Tawny Frog Mouth Owl

Tawny mouth frog

These pictures were taken in the backyard of a local resident of Barmera, near Lake Bonney.

Photo Credit:  Scott Johncock

Thank you Scott for these great photos.

Bibliography:  Berri Barmera Landcare Facebook:

With their nocturnal habits and owl-like appearance, Tawny Frogmouths are often confused with owls, but they are in their own family. Unlike owls, Frogmouths don’t use hollows but roost out in the open, lack the curved talons, have a very different, very broad bill and their eyes are to the sides of their head, not to the front like the owls do.

You can find these birds of about 45cm in most habitats including urban areas. They feed mainly on nocturnal insects, worms, slugs and snails, so play an important role in pest control. Small mammals, reptiles, frogs and birds are also eaten. You may hear them during the night when they produce a deep repeated oom-oom-oom call.

A very basic, too small looking stick nest is used to raise 2-3 chicks during spring, with both parents incubating and caring. Tawny frogmouths form partnerships for life and once established, pairs will usually stay in the same territory for a decade or more. Establishing and maintaining physical contact is an integral part of the lifelong bond.

For their protection they heavily rely on camouflage. With their streaky grey plumage, sitting against a broken off stump, pointing their bill upwards to break up their silhouette they become practically invisible in broad daylight.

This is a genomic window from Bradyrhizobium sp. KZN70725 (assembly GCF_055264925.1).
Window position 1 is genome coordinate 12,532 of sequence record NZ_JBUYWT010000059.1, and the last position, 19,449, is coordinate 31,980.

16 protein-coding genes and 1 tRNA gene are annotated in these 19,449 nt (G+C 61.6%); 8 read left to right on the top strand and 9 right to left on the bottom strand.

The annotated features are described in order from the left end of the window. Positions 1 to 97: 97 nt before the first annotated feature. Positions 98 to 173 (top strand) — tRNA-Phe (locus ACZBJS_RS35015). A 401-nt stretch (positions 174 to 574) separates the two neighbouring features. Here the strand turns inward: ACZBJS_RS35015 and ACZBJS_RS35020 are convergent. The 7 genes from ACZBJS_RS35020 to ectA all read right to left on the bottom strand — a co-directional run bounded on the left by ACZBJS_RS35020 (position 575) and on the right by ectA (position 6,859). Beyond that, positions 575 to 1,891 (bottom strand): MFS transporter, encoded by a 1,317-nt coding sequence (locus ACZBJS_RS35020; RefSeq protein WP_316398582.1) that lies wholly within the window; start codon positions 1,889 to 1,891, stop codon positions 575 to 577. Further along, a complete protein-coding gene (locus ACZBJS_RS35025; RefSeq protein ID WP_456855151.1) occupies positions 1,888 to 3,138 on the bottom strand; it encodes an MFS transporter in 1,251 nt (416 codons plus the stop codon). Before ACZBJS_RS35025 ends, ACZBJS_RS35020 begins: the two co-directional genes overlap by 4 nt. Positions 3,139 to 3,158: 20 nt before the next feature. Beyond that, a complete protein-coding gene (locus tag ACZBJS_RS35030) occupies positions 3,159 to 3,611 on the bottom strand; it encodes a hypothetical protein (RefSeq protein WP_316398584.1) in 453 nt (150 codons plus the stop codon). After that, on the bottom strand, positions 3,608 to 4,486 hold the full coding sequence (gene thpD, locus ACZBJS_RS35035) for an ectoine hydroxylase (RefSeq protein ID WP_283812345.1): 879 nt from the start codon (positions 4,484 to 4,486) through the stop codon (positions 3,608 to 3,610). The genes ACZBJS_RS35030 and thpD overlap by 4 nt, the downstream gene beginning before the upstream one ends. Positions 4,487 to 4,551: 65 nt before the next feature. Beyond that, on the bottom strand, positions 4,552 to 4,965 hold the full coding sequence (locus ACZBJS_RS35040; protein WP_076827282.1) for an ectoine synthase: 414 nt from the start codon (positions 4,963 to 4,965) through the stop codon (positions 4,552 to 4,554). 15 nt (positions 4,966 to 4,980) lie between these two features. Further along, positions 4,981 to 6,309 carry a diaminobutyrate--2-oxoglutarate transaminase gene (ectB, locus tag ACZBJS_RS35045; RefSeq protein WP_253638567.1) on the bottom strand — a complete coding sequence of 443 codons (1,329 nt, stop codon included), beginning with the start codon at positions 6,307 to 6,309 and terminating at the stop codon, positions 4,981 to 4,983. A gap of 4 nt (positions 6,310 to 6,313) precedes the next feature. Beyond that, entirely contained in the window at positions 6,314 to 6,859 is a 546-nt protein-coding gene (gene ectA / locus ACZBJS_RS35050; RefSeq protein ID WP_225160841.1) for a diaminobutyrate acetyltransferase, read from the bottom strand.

Being so exposed to the elements means Tawny Frogmouths had to develop special adaptations to cope with the temperature changes. During winter they regularly go into a state of torpor for a few hours, significantly slowing down heart-rate and metabolism which lowers body temperature and results in energy conservation. They will also choose more exposed and northerly positions to roost to make the most of the sun’s rays, and may huddle together.
In summer they tend to choose positions on branches that do not have all day exposure to sunlight. They can also triple their breathing rate without the need to open their beaks. If this is not enough they can pant, engorge the blood vessels in the mouth and produce a mucus that helps to cool air as it is inhaled and hence cool the body! Amazing!

Bibliography: Thank you to The Berri Barmera Landcare:  Facebook

The bulk of the Tawny Frogmouth’s diet is made up of nocturnal insects, worms, slugs and snails. Small mammals, reptiles, frogs and birds are also eaten. Most food is obtained by pouncing to the ground from a tree or other elevated perch.

When disturbed during rest, they can emit a soft warning buzz that sounds similar to a bee, and when threatened, they can make a loud hissing noise and produce clacking sounds with their beaks. At night, tawny frogmouths emit a deep and continuous “oom-oom-oom” grunting at a frequency of about eight calls in 5 seconds.


A Fisherman & A Pelican

10th June 2019  June Long Weekend

A early Monday morning at Lake Bonney, Barmera  sits a fisherman & a pelican just waiting, watching & hoping.   

“That catch for the morning” or a “breakfast for another”. 

Sometimes its about watching, waiting & hoping.   “waiting with anticipation”  


Photo: Crossfield Cottage B&B




The Pelican

Interesting facts about The Pelican

Pelicans are large waterbirds that make up the family: Pelecanidae. They are characterised by a long beak and a large throat pouch used for catching prey and draining water from the scooped-up contents before swallowing.